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whom copies of this notice should be sent, please advise
me at once.

Until the conditions specified in the notice are ac-
cepted by the individuals and companies to whom
same has been addressed, the furnishing of tug service
to them will be on the alternative basis recommended
by the committee above referred to. to-wit:

"That tug boat service not in conformity therewith
(as contained in notice above) shall be furnished only
after an agreed price is arranged, based on the con-
dition of service called for and the marine risks ap-
parent to the party under whose jurisdiction the tug
service i? operated."

Respectfully,

Geo. W. Goethals,
Chairman. Isthmian Canal Commission.
President. Panama Railroad Company.



Lost— A Delta Phi Nu fraternity pin, with skull
and cross bones, ruby eyes. Return to R. L, Sommer-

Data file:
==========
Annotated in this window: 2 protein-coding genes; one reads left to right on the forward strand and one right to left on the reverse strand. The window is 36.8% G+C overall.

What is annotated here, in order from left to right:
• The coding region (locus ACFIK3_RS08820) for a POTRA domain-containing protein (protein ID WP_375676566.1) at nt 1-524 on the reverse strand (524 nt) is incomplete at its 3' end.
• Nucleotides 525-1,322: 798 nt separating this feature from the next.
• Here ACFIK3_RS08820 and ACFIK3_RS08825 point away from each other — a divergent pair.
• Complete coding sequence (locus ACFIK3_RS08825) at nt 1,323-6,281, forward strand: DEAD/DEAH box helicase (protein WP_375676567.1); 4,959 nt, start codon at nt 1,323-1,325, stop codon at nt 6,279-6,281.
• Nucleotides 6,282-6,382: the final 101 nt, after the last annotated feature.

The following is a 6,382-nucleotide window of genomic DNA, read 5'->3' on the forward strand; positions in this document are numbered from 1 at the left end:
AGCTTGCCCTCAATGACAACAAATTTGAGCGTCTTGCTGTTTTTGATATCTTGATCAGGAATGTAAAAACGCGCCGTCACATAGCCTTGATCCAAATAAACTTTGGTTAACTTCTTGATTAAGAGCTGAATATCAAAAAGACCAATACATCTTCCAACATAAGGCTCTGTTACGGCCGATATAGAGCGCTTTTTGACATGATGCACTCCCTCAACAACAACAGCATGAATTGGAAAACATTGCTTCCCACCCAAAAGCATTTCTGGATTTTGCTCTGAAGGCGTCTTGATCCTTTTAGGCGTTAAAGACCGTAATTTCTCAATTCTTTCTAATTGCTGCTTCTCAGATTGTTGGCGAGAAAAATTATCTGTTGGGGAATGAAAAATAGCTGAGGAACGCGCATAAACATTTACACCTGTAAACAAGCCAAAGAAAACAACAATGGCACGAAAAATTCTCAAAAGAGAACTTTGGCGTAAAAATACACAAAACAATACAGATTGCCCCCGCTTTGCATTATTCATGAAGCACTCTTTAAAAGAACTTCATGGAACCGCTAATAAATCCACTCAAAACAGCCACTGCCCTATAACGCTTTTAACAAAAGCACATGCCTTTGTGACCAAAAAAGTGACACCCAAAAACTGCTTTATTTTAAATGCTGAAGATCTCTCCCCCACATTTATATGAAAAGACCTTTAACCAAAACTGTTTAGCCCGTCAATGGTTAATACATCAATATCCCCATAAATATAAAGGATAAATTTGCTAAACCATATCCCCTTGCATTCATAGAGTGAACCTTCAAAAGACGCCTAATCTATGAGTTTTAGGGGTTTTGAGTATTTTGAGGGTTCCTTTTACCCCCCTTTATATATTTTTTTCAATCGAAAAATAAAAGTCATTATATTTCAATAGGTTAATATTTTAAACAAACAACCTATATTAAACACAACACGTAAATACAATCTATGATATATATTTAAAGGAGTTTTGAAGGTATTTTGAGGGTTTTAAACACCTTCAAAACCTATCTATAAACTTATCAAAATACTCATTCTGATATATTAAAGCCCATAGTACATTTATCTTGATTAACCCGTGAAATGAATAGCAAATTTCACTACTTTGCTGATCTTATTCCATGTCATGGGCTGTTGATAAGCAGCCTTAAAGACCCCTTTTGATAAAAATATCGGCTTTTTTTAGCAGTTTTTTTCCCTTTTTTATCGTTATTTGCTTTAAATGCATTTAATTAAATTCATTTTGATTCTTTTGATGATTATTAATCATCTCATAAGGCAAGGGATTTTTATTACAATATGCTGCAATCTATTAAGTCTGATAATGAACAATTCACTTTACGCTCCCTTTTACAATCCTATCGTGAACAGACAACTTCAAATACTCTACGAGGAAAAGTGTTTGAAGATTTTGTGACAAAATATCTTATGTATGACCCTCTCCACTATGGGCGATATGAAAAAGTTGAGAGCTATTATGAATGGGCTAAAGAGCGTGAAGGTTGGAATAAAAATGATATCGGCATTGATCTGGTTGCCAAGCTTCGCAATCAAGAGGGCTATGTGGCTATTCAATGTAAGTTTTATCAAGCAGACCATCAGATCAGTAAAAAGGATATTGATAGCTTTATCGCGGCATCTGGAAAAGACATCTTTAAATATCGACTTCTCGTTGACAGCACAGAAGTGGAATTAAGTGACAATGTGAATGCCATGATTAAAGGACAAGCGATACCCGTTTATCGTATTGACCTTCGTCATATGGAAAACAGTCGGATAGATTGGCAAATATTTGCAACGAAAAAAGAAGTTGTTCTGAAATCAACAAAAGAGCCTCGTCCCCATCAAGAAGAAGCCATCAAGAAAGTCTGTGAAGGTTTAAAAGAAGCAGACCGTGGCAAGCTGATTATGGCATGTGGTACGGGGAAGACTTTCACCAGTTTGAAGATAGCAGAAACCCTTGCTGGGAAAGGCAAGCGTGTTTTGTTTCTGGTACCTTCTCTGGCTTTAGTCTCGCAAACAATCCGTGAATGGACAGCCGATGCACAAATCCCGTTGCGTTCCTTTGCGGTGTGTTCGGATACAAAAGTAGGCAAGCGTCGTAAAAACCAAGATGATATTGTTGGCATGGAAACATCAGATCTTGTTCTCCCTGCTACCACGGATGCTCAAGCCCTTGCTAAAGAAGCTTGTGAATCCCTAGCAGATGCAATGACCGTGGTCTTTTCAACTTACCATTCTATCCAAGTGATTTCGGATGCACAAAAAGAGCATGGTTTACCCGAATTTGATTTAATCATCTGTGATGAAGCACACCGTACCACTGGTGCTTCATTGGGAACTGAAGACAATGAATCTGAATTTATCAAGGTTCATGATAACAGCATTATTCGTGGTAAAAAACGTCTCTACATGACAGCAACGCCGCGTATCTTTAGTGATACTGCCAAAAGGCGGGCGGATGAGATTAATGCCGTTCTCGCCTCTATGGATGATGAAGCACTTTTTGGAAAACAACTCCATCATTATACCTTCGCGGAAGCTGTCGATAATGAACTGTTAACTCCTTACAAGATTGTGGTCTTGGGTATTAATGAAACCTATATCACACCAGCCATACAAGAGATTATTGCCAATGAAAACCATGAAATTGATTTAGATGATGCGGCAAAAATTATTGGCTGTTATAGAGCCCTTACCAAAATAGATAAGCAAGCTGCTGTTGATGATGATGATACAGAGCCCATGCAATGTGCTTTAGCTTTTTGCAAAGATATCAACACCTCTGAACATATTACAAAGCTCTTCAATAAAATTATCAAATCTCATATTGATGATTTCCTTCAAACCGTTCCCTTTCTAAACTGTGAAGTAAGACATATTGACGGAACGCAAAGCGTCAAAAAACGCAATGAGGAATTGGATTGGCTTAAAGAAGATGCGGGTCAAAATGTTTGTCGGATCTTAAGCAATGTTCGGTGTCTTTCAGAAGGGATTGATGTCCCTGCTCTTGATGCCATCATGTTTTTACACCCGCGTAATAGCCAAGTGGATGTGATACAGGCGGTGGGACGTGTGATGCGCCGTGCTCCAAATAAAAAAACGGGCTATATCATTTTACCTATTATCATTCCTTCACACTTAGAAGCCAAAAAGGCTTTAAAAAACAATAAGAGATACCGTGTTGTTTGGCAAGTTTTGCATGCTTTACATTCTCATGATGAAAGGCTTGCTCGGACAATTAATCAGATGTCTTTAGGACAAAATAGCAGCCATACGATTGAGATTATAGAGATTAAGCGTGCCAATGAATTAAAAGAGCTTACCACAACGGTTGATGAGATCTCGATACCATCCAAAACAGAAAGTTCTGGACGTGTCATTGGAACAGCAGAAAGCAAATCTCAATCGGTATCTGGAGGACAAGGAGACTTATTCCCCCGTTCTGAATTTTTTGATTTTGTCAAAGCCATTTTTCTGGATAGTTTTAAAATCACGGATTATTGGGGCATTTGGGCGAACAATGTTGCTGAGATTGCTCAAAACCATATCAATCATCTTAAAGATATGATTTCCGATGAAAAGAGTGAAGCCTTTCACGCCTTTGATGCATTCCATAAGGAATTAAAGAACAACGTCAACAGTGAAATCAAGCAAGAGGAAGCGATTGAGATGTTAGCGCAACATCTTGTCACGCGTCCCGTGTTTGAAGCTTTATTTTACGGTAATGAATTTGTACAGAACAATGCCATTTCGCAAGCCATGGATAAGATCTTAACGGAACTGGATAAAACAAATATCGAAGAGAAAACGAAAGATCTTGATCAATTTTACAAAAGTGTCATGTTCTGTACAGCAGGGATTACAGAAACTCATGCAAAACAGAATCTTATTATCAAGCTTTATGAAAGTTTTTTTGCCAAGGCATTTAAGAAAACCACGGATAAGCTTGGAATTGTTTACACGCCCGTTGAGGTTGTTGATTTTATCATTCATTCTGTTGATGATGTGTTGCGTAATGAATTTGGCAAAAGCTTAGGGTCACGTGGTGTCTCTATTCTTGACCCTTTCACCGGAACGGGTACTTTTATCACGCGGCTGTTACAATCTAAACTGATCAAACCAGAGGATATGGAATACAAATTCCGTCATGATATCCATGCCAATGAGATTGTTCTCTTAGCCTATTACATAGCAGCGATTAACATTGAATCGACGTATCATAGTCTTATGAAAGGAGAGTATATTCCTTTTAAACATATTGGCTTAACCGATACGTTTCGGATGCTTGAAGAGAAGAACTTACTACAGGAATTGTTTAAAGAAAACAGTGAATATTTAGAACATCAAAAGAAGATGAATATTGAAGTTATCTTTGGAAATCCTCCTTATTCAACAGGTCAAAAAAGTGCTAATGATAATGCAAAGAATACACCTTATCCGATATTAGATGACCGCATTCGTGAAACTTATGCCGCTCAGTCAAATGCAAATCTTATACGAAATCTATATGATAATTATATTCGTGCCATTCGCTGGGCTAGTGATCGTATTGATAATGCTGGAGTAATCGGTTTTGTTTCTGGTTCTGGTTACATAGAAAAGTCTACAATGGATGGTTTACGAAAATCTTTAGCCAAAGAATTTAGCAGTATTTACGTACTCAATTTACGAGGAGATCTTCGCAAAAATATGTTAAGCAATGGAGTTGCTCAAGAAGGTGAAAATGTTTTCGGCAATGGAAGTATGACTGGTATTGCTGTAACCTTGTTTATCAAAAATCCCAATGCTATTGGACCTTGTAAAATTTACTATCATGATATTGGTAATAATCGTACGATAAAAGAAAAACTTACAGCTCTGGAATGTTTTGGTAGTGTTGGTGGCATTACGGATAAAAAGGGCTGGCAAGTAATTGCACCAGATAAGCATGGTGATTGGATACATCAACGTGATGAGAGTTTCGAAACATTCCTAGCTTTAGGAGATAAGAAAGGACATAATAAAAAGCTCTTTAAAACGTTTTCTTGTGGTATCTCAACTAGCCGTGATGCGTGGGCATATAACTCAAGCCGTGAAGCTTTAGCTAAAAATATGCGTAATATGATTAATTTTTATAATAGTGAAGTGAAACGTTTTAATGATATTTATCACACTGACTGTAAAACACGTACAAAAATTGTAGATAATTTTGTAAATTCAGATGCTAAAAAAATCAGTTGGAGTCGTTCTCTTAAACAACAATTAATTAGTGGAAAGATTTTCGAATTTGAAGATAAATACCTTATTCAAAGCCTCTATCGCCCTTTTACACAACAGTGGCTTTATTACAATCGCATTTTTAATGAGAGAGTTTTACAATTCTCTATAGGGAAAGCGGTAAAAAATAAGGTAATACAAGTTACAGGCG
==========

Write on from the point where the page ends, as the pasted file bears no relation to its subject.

ville. Pedro Miguel.



360



THE CANAL RECORD



Vol. IV., No. 45.



CANAL DIRECTORY.

ISTHMIAN CANAL COMMISSION.

Col. Geo. W. Goethals, U. S. A., Chair-
man, Culebra.

Lieut.-Col. H. F. Hodges, U. S. A., Culebra.

Lieut. -Col. D. D. Gaillard, U. S. A., Empire.

Lieut. -Col. Wm. L. Sibert, U. S. A., Gatun.

Civil Engineer H. H. Rousseau, U. S. N.,
Cultbra.

Col. W. C. Gorgas, U. S. A., Ancon.

Mr. Maurice H. Thatcher, Ancon.
Mr. Joseph Bucklin Bishop,

Secretary, Ancon.

DEPARTMENTS.



Construction and Engineering.

Headquarters. Culebra.
Col. Geo. W. Goethals, Chairman and Chief
Engineer.

William Howard May, Secretary to the